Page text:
Courtesy of the U.S. Mountain Ranger Association
Sergeant Major Patrick R. Hurley entered the Army in 1972 and initially served with the 27th Engineer Battalion, XVIII Airborne Corps. Fort Bragg, North Carolina. It was during this first assignment that SGM Hurley volunteered for and
completed the U.S. Army Ranger course and became a second-generation Ranger, following in the footsteps of his father, Robert Hurley, who served in the 2nd Ranger Battalion in World War II.
In 1975, Sergeant Major Hurley volunteered for the newly formed 2nd Ranger Battalion at Fort Lewis, Washington and served honorably as an anti-tank team leader and as the anti-tank section leader.
It was here in mid-1987 that Sergeant Major Hurley first volunteered to serve with the 1st Special Forces Operational Detachment – Delta. After his selection and training, SGM Hurley served with distinction in such operations as Desert One in Iran.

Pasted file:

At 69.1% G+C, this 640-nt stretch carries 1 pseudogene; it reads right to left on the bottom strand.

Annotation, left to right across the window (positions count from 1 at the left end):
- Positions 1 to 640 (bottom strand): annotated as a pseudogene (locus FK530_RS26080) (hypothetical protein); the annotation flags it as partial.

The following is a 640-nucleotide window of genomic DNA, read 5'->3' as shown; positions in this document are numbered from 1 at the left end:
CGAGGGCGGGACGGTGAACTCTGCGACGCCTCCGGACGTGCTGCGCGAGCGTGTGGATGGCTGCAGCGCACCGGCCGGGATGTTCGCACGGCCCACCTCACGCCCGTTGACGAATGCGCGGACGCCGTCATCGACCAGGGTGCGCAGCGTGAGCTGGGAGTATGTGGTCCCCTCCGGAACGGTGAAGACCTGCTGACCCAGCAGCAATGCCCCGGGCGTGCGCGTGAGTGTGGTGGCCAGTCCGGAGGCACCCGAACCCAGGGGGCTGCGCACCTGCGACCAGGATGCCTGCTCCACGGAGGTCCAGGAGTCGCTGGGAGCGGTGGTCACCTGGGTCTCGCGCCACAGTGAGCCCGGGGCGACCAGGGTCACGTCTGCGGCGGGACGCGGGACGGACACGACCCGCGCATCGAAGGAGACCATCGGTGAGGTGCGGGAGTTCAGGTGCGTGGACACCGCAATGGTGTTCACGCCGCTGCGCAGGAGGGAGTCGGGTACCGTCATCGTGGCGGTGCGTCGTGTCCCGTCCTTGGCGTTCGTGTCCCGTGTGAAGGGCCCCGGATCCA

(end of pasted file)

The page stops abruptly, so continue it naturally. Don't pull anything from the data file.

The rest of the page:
In 1985, Sergeant Major Hurley once again volunteered to serve with his beloved Rangers, this time as a First Sergeant of Company C of the newly formed 3rd Ranger Battalion at Fort Benning, Georgia. Sergeant Major Hurley served for 18 months with Charlie Rock and set the example in all that he did for subordinates, peers, and superiors alike. Sergeant Major Hurley served in Operation Just Cause in Panama and Operation Desert Storm in Southwest Asia.
Sergeant Major Patrick R. Hurley was killed while returning from a Special Forces mission on February 21, 1991 during Operation Desert Storm. He fully knew the hazards of his chosen profession and always upheld the prestige, honor, and high esprit de corps of the Rangers.
He was buried with full military honors in Arlington National Cemetery (Section 32, Grave 513).
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Michael Robert Patterson was born in Arlington and is the son of a former officer of the US Army. So it was no wonder that sooner or later his interests drew him to American history and especially to American military history. Many of his articles can be found on renowned portals like the New York Times, Washingtonpost or Wikipedia.
Reviewed by: Michael Howard